BY: Theodore Strange
ON THE RUN
Welcome back to the second week of training for the Staten Island Advance’s Memorial Day Run. Congratulations to all those who made it through week one.
Today, we’re going to talk about nutrition for beginning runners — specifically what foods to eat and what to avoid prior to your run. Depending on the type of foods you consume, you may set yourself up for gastrointestinal distress or diarrhea.
High-carb, low-fat and low-fiber foods are easy to digest, and give you a boost of energy prior to your run. Try a piece of fruit — such as a cup of cantaloupe, peach, plum or apricot — with cottage cheese/low-fat yogurt or half a plain bagel with peanut butter. This should be consumed about an hour before running and washed down with a 6-ounce glass of water.
Go easy on fats and protein prior to lacing up; these foods break down slowly in your digestive system and can lead to an upset stomach. Additionally, stay away from cheeses, milk products and fatty meats like bacon.
At this early point in training, you’re not burning a ton of calories and don’t need to eat a lot before a run. But if your body feels like it’s running on empty, it may be a sign that your carbohydrate levels are too low. If that’s the case, you may need to adjust your portion size.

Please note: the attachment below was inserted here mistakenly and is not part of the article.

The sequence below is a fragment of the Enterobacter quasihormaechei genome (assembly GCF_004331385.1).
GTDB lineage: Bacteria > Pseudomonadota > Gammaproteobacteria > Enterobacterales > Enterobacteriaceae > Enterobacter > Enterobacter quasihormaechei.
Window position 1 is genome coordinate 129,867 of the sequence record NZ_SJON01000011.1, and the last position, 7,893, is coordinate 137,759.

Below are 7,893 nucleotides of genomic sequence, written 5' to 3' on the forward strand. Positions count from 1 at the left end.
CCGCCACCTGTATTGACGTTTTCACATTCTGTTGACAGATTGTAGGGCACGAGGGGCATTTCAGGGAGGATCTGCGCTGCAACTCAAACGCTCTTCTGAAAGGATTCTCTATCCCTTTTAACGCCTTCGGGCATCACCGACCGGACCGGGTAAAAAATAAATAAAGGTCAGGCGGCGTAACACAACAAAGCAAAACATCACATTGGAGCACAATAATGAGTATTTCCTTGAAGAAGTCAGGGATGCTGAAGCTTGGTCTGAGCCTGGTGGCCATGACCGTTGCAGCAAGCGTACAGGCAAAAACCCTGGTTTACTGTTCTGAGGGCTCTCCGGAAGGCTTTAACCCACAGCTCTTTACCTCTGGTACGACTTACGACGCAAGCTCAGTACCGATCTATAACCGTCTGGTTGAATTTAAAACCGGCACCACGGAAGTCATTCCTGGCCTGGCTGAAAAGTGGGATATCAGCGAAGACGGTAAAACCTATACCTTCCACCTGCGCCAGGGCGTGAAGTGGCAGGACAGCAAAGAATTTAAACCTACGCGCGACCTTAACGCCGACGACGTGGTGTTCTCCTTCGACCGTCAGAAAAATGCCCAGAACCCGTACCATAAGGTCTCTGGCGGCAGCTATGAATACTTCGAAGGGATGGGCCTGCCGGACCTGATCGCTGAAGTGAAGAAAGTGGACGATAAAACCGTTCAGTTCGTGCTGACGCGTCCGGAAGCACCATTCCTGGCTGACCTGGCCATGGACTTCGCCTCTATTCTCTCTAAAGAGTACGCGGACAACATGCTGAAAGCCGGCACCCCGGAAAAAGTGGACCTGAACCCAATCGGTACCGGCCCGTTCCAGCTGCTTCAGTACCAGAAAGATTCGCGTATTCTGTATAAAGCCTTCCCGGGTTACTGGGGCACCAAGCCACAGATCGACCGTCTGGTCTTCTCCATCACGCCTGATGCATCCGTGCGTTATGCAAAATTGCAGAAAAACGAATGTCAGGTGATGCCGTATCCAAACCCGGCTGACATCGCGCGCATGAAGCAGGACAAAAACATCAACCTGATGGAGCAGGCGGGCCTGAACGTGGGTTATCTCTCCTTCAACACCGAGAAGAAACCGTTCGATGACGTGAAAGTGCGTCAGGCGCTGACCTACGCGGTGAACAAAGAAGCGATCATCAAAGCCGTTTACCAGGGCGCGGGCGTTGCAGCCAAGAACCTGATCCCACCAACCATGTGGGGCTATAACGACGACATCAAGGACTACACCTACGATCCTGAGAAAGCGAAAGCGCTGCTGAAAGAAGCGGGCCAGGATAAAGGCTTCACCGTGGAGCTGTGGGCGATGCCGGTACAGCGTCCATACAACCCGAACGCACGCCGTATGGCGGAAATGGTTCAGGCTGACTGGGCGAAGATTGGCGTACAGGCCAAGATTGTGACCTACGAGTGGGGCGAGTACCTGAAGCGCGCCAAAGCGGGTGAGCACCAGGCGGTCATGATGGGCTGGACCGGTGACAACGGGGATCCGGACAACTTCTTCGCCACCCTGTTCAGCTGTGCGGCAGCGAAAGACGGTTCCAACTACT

Now, let’s fuel up for this week’s workout.
Monday: Walk five minutes (warm-up), run two minutes followed by walking one minute. Repeat this run/walk sequence nine more times; finish with a five minute walk (cool down).
Tuesday: Walk for 35 minutes at a comfortable yet brisk pace.
Wednesday: Walk five minutes (warm-up), run three minutes followed by walking one minute. Repeat this run/walk sequence seven more times; finish with a five minute walk (cool down).
Thursday: Repeat Tuesday’s workout.
Friday: Repeat Wednesday’s workout.
Saturday: Walk five minutes (warm-up), run four minutes followed by walking one minute. Repeat this run/walk sequence six more times; finish with a five minute walk (cool down).
Sunday: Rest or walk 35 minutes (your choice).
Next week, I’ll talk about the importance of staying hydrated while running. I’ll also roll out week three’s training program.
Dr. Theodore Strange is the associate chair of medicine and vice president of medical operations at Staten Island University Hospital South. The hospital is a corporate sponsor and partner with the Advance for the Memorial Day Run. Both organizations encourage Islanders to get in shape and run the race on May 28.